• Mobile phone-based learning: Providers receive learning modules–either full training modules or refresher training following a classroom training–via text, audio or video on their mobile phones. Mobile phone-based learning is flexible, allowing providers to access the content according to their own schedules. An example of this training is NURHI’s interactive Distance Education Application.

These different approaches can be combined to suit your needs. For example, you may want to have an in-reach to train your providers on IUD insertion, followed by on-site mentoring to ensure providers are using the new skills properly. Or you may decide to deliver refresher training through a mobile application.

Tips for On-site Mentoring

Ensure mentors understand how often mentoring should occur, what records should be kept and what reporting should take place and to whom. Tools you may find helpful include: Family Planning Mentorship Log Book Family Planning Mentorship Participant Registration Form Supportive Supervision Tool for Reproductive Health Services Schedule mentoring sessions in consultation with facility heads and mentees, so they can select a time with maximum client flow. Provide mentees with printed resource materials, such as these materials developed for training on LARCs in Kenya. Printed resources such as these are helpful references for mentees to refer to later, as necessary. Schedule regular mentoring sessions, to understand the specific individual challenges of their mentees. The relationship between mentor and mentee is very important. To be most effective, the relationship should be respectful and supportive and focused on learning and exchange.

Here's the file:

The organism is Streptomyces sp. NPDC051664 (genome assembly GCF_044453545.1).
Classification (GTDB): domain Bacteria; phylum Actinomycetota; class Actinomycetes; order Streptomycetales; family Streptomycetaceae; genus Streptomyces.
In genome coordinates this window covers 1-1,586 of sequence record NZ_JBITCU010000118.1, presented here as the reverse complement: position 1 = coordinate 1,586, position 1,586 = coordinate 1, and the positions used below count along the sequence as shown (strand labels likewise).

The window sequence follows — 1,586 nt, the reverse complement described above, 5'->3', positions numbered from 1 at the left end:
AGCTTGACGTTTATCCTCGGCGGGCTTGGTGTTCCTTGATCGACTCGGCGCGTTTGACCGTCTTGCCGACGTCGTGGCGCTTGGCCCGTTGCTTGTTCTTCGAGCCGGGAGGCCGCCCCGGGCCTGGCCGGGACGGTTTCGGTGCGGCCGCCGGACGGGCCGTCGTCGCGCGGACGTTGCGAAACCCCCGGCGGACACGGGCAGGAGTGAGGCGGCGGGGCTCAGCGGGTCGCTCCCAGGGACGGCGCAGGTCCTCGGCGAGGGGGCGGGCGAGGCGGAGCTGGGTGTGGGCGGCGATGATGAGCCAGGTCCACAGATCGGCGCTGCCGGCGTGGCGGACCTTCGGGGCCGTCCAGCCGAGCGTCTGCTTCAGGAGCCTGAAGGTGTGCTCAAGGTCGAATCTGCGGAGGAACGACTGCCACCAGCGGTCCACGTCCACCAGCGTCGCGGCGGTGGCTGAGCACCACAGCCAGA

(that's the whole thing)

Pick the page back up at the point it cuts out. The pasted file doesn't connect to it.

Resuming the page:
Plan the training schedule
  • First, identify individuals to provide the necessary training. Trainers may be existing staff at the facilities, or you may need to bring in external trainers. They may have other duties in addition to training, or they may be full-time trainers. Make sure trainers have sufficient supplies, such as LARC training models, contraceptive commodities, stationery and consumables, to facilitate their training. Where necessary, provide transportation support to help trainers reach the trainees (if at different facilities).
  • Next, determine what methods, sources or materials you need to complete the trainings. The following are some on-the-job training curricula developed by NURHI:
Conduct the training activities